I was diagnosed with psoriatic arthritis at age 19. I had just returned from France, where I had spent a rather idyllic year as a nanny and was beginning my first year of university at U.W.O. in London, Ontario. Although my sejour in France was a fabulous learning experience, I had sustained a horseback riding injury while there. ( More on that later.) As a follow-up to that injury and to prepare me for surgery, I started physiotherapy. My pain began in my second toe on my right foot, then jumped to my left foot. It seemed that I was fine while I was moving, but if I sat down I could not get back up. The physio wasn’t working. I decided that maybe I needed to go back to ballet classes to strengthen my core. I took two classes before I realized that my desire to dance could not overcome the severe pain in my feet. I could not go up on demi-pointe, and I could not jump and land without excruciating pain.
The pain was intensifying. My right great toe first joint fused itself. I began using a cane. On the bright side, it was a great “crutch” for starting conversations with boys at the bar. I always said that I had injured myself while horse backing in France. (It sounded so adventurous and it was true!) Sometimes, I offered that it was due to an injury I sustained while skiing in the Alps- (that would come later, but you would think I jinxed myself…). Walking became so onerous, particularly after sitting down for long periods of time that I began to plan my day to avoid having to walk excessively. I was having trouble getting off the bus and walking the short distance home after being in classes all day.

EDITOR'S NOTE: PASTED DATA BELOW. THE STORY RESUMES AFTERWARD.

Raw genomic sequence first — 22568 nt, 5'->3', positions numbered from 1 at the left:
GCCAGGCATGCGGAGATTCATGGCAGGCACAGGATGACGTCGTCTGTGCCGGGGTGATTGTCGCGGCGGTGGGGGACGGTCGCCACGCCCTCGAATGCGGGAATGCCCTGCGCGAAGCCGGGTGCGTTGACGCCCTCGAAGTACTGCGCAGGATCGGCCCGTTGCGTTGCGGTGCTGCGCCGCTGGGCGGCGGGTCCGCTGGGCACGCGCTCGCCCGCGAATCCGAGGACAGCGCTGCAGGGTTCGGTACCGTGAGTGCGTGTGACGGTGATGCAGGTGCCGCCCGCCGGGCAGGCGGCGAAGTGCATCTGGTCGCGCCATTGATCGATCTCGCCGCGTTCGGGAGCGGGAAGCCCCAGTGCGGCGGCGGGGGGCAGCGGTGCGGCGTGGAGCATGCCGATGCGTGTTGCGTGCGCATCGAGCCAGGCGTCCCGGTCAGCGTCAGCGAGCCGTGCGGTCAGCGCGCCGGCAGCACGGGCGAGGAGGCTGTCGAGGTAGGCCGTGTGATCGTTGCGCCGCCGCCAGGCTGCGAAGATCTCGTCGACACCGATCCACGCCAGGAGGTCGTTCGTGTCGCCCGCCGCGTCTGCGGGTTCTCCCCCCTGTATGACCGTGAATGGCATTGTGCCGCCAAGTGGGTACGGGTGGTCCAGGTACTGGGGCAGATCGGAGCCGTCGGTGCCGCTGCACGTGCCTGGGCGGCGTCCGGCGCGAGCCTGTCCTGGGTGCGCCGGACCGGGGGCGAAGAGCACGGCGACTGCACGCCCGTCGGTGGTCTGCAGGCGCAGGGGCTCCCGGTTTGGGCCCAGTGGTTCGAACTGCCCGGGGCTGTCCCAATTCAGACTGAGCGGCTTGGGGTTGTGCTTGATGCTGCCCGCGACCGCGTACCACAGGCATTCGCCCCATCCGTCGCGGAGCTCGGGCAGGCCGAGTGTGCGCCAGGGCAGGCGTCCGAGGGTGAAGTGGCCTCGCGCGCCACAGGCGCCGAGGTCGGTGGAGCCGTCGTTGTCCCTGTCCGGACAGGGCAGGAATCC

My doctor and physiotherapist were puzzled. How could a healthy teenager who was physically active go downhill so quickly? My family doctor ordered a blood test which showed that I had the Rheumatoid factor. I was referred to a specialist. Ingrained with “the show must go on” mentality, I figured that it was fortunate that I was diagnosed so early because then we could fix this annoyance and my life would continue along on it’s merry way. Surely with the right cocktail of drugs and regular activity I could live pain-free. The reality check has been quite different, but I have fought this disease every step of the way.